Next week, steps each team member can take to ensure you keep your job during lean economic times.
Perceptions of The Periodontal Maintenance Patient
Converting existing patients that have been on a three month recall and have been billed out as a prophylaxis instead of the periodontal maintenance patient that they should be, is not an overnight fix. This will take some time and effort on the entire practice. Becoming a periodontal focused practice is a team effort. Let’s take a look at two different patient scenarios that will be basically treatment planned the same way.
The first patient has been coming in for years as a three-month prophylaxis recall patient, and has had root planing in the past. When the hygienist does six point probings, there is 4 and 5 millimeter pocketing, with bleeding upon probing in the upper right and upper left quadrants in four or more areas.
The second patient has also been coming in for years as a three-month prophylaxis recall patient and has had root planing in the past. However, this patient does not have any bleeding upon probing. He does have four and five millimeter pocketing in the upper right and upper left quadrant. The measurements have not changed at all over the years, however, there is no sign of the patients health improving. During instrumentation the patient has heavy hemorrhaging in both the upper right and upper left quadrant. We all know that healthy gingiva doesn’t bleed.
Both patients have been referred to the periodontist and refuse to go. They are aware of all the risks, benefits and alternatives and have decided that they would like to approach their periodontal disease treatment in a non-surgical approach. The hygienist has treatment planned two quadrants of root planing at this time.
The treatment plan should be given to the front office and the three-month periodontal maintenance appointment should be included in the treatment plan. This way, the patient is aware they are no longer going to be receiving a prophylaxis, and will be billed at a higher amount at future appointments. They will be made aware of the difference between a periodontal maintenance appointment and a prophylaxis. This should be explained to the patient not only in the hygienist’s chair, but the person going over the treatment plan and the financials should explain the difference to the patient also.
Here is the clincher. With an existing patient, you and the entire staff can explain and educate the patient verbally as much as you want, but unless the patient perceives something different being done at the periodontal maintenance appointment, you are still going to end up with patients on the phone complaining and mad at the front office, hygienist, and the doctor. This may cause a lot of patients to seek treatment elsewhere.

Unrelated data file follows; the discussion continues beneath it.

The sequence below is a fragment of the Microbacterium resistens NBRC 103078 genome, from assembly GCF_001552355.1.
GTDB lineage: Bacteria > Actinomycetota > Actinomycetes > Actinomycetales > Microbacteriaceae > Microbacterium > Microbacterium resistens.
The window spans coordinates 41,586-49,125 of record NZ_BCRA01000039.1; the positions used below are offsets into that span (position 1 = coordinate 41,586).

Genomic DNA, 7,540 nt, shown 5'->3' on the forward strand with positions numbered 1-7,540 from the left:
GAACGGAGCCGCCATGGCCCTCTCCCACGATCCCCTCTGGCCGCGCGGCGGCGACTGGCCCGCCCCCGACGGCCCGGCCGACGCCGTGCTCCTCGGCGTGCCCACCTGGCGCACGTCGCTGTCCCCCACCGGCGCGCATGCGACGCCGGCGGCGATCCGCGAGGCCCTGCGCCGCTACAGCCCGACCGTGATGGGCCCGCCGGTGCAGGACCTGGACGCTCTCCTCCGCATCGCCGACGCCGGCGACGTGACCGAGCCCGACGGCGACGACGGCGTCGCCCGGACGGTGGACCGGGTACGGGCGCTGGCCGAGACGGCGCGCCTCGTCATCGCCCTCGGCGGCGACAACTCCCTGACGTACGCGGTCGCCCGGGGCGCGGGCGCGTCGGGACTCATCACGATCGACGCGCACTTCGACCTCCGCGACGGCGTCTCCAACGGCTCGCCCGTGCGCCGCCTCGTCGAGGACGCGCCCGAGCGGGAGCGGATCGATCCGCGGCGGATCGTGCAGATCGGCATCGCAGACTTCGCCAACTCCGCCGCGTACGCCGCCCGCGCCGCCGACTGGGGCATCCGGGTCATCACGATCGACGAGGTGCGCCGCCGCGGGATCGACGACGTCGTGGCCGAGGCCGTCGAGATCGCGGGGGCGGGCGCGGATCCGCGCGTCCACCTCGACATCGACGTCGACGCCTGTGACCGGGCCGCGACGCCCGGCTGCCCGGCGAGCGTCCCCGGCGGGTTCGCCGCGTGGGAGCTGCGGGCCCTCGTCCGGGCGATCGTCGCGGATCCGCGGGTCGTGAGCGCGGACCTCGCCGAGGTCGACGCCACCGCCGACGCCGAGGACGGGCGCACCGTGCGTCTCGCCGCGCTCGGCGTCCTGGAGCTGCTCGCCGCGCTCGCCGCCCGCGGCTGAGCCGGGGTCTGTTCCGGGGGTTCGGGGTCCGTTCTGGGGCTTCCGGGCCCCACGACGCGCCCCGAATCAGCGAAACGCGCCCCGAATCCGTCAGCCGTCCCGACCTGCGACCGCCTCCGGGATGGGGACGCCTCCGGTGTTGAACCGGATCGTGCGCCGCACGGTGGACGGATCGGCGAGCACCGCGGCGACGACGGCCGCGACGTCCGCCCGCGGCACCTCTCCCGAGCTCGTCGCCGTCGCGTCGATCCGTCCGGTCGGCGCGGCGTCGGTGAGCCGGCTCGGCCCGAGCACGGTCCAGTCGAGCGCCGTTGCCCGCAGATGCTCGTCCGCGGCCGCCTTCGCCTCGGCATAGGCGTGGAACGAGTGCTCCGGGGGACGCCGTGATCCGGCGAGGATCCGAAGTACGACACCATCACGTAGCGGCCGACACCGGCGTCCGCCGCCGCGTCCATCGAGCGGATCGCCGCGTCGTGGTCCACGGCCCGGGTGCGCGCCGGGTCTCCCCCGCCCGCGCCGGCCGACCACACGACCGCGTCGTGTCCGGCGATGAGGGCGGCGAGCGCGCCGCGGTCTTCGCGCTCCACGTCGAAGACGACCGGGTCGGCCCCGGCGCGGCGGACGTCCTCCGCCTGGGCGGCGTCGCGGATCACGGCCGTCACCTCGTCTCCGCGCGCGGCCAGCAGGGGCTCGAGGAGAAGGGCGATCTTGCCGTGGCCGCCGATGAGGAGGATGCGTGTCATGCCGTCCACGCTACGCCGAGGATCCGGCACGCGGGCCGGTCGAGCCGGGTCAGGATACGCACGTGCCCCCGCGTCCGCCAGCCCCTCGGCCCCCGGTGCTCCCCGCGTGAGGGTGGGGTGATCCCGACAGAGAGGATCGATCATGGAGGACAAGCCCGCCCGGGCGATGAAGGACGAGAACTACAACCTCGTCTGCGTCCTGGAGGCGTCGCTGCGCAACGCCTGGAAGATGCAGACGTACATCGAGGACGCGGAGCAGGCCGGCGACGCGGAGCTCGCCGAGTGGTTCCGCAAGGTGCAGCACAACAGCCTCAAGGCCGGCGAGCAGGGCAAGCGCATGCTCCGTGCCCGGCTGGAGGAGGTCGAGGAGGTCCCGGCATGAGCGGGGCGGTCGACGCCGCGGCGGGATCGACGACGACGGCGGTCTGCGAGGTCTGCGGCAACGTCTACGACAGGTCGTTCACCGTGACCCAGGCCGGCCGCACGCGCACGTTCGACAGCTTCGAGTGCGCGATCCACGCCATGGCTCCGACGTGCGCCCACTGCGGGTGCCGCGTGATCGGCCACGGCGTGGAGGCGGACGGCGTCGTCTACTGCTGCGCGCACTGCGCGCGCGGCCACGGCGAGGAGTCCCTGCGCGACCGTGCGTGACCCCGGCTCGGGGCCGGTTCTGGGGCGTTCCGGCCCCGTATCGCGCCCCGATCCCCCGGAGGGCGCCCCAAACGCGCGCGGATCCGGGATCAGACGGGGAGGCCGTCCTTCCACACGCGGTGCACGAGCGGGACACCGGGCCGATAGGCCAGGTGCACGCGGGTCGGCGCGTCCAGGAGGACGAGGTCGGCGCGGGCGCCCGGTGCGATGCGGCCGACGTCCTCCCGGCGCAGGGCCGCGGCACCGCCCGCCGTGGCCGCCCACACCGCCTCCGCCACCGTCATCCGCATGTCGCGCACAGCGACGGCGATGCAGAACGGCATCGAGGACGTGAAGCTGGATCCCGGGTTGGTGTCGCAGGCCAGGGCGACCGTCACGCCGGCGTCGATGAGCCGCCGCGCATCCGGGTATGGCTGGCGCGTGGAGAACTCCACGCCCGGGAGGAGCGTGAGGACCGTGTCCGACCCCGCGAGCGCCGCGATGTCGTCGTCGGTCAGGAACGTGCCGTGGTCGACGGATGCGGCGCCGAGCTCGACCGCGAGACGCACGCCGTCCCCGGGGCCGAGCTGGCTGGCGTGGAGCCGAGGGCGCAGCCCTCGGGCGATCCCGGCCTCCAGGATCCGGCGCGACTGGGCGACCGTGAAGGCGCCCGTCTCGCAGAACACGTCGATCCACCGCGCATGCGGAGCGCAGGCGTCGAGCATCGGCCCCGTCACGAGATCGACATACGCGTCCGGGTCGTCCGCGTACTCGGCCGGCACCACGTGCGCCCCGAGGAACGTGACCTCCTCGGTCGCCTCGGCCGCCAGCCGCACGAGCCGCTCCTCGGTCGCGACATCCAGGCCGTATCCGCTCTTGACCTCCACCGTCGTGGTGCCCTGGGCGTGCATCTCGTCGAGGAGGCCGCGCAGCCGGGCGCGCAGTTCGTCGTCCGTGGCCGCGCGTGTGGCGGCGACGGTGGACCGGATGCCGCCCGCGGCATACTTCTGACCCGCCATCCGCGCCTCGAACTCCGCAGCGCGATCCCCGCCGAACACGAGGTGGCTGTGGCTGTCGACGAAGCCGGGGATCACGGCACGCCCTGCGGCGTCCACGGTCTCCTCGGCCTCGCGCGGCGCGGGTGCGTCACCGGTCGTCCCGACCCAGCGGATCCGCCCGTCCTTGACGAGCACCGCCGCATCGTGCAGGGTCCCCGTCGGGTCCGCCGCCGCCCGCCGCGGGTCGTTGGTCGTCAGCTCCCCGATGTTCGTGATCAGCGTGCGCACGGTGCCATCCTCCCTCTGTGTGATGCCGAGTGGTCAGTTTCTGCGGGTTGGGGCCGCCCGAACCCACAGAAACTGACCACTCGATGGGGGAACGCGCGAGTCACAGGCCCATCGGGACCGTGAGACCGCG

The important goals are to keep our patients happy and healthy, provide quality of care, and be paid the appropriate amount for the services rendered. We as dental professionals know the difference when it comes to the amount of work a periodontal maintenance requires compared to a prophylaxis. The sad thing is that you have been doing the work, and not getting compensated fairly by the amount paid by the patient or insurances, mainly because of misuse of codes to procedures actually being performed.
Again, the patient doesn’t want to hear it - they want to feel a difference at all future appointments. Here are some ways to accomplish this:
Many patients will not only feel something additional is being done, but the health of the mouth will actually start to improve. Of course, patient compliance has a lot to do with the overall health changes. When these patients are communicating with the office to make their next appointment with the hygienist, everybody needs to call the appointment by the correct name: Periodontal Maintenance. And remember, the office deserves to be paid for the work being done.
Interested in knowing more about how to improve your hygiene department? Email firstname.lastname@example.org.